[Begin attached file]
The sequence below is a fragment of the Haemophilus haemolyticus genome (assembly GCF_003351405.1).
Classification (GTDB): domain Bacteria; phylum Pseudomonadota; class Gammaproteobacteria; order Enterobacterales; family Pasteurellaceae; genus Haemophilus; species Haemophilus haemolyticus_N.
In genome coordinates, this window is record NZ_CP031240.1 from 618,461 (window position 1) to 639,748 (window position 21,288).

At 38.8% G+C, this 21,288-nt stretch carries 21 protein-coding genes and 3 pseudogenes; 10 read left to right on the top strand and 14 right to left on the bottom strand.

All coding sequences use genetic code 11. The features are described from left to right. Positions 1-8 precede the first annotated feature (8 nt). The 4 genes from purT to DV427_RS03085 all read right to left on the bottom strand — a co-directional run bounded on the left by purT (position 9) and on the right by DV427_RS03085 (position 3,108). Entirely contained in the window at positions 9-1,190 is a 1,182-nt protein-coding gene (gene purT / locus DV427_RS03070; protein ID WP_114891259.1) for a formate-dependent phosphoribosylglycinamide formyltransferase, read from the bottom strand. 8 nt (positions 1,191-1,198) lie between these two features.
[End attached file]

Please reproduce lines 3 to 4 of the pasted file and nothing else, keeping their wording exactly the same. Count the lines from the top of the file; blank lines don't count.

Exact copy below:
In genome coordinates, this window is record NZ_CP031240.1 from 618,461 (window position 1) to 639,748 (window position 21,288).

At 38.8% G+C, this 21,288-nt stretch carries 21 protein-coding genes and 3 pseudogenes; 10 read left to right on the top strand and 14 right to left on the bottom strand.